Recreation

Nate Hopp balances coaching success with his own competitive running pursuits

Linn-Mar, Xavier coach will compete in 8K race at Fifth Seasons Races for 14th time Wednesday in downtown Cedar Rapids

West Amana native and Linn-Mar girls’ track and field head coach Nate Hopp rounds the last corner of the Freezer 5k race at the Amana Winterfest in Amana, Iowa on Saturday, January 23, 2016. (Rebecca F. Miller/The Gazette)
West Amana native and Linn-Mar girls’ track and field head coach Nate Hopp rounds the last corner of the Freezer 5k race at the Amana Winterfest in Amana, Iowa on Saturday, January 23, 2016. (Rebecca F. Miller/The Gazette)

CEDAR RAPIDS — Nate Hopp is an effective cross country/track and field coach due in part to his varied life experiences.

His competitive running life is replete with successes, failures and a host of relatable lessons learned, any of which can be quickly culled to inspire a student in need of motivation.

“Right now in this stage of my life, coaching is my first priority,” said Hopp, who will run in the Health Solutions 8K Race for the 14th time during the Fifth Season Races on Wednesday in downtown Cedar Rapids. “I want to try to do the best I can as a coach and help younger kids succeed and be successful like I have been. A lot of it is just finding the time. Like I tell the kids, ‘There is no secret when it comes to being successful. You go out, you put in the work. It’s not going to be easy, otherwise everyone would be really good. It’s something you’ve got to embrace and you’ve got to love what you do.’”

Hopp, 35, serves as coach of the Cedar Rapids Xavier boys’ cross country team in the fall, then shifts to Marion each spring to lead the Linn-Mar girls’ track and field squad. In addition to providing the normal verbal coaching instruction, Hopp maintains the physical skill to practice what he preaches. For example, when his Linn-Mar team competes at the Forwald/Coleman Relays in Iowa City each season, Hopp dons his running shoes and participates in the Mixed Masters 800-meter run, an event out of his comfort zone but one that always delights his students.

“I always do it and part of the reason I do it is just to show them that this is a lifelong thing,” Hopp said. “It is something you don’t have to necessarily be the best at to do. … Sometimes they get discouraged because they think running is something you have to be really fast at and I keep telling them, ‘It doesn’t matter how fast it takes you to get from point A to point B as long as you enjoy it and can tell it is something you love doing. That is all that matters.”

Running success did not come quickly or easily for Hopp. At Clear Creek Amana High School, Hopp never competed at the state meet in cross country or track. As a senior, he was one spot short of state track qualification in the 3,200-meter run with a time just six-tenths of a second off the necessary pace.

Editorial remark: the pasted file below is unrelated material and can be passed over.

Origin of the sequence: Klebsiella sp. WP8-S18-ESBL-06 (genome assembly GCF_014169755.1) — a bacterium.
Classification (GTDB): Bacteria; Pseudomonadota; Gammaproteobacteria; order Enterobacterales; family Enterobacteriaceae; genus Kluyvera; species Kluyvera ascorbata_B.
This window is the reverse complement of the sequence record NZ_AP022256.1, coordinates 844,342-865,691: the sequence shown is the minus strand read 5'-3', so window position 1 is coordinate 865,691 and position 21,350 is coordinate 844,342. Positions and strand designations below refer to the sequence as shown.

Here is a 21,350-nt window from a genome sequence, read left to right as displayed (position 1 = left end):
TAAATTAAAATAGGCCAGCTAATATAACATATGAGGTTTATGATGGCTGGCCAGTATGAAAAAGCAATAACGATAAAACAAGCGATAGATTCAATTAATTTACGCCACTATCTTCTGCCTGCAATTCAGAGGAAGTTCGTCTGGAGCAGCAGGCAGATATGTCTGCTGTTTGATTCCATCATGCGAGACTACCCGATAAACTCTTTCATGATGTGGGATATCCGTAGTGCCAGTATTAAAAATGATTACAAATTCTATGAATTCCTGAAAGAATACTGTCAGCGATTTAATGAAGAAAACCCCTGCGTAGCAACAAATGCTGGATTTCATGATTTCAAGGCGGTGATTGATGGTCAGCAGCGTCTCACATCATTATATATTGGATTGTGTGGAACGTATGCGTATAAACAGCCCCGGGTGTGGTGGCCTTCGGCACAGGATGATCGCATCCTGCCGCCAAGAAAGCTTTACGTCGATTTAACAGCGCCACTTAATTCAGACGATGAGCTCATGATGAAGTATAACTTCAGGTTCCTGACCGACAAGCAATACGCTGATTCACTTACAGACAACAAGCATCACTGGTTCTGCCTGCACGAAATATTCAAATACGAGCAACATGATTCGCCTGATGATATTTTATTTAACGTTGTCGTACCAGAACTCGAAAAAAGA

“I use that to help motivate kids,” Hopp said. “One of the things it shows you is it doesn’t matter where you’re at. Part of it was I really didn’t put much effort in high school as I wish I would have.”

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Prep shortcomings fueled collegiate improvement. At Mount Mercy, Hopp struggled as a freshman and finished second-to-last at the conference cross country meet. The following season, he jumped all the way to sixth overall and was rewarded with all-conference honors.

“There was just a lot of motivation that year to do better and I knew we had a good team at Mount Mercy that year,” Hopp said. “I wanted to be part of the reason that we were successful and bought into that.”

Hopp duplicated his sixth-place finish as a senior before earning a degree in Education. The coaching bug arrived in the form of a one-year stint at English Valleys High School in North English, where Hopp coached both cross country teams that began with just seven runners.

He still beams when recalling the runner that improved his 5K time from 31 minutes to 20 in one season.

“I always tell the kids, ‘Don’t limit what you think your potential is,’” Hopp said.

As he shifted his energies to the pursuit of his own performance goals, Hopp coached at Cedar Rapids Track Club from 2008-10 where he helped tutor youth athletes who eventually moved on to area high schools and colleges.

In 2010, he was hired as an assistant girls’ track coach at Xavier, which eventually led to the head job of the boys’ cross country team. Hopp was hired as the Linn-Mar girls’ track and field head coach in 2013 and has led the Lions to a top-5 finish at the state meet in each of the last five years, including a runner-up finish in 2015.

“When I took the job, one of the things I said in the interview was, ‘I want to build a program and build a culture,’” Hopp said. “That is something we talk about is building a successful culture and finding what everyone is successful at and trying to embrace all 85 girls on the team and try to help them find success as members of our team.”

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His best finish in the 8K at the Fifth Seasons Race was in 2014 when he placed eighth overall with a time of 25 minutes, 42 seconds. It is the only time he finished the out-and-back route from Greene Square Park to Bever Park in under 26 minutes.

“It would be nice to do it again,” said Hopp, who finished 13th overall last year in 26:24. “Realistically, it could happen on Wednesday but it is hard to say. Last couple of years I have ran pretty consistent 26.20s, so we’ll see. It’s always a challenge, but I embrace the challenge. Like I tell the kids I coach, ‘You’ve got to embrace the challenge. You go out, just lay it on the line. You can’t get in your head. You just have to do what you’re capable of, trust your training and let things happen.’”

l Comments: douglas.miles@thegazette.com

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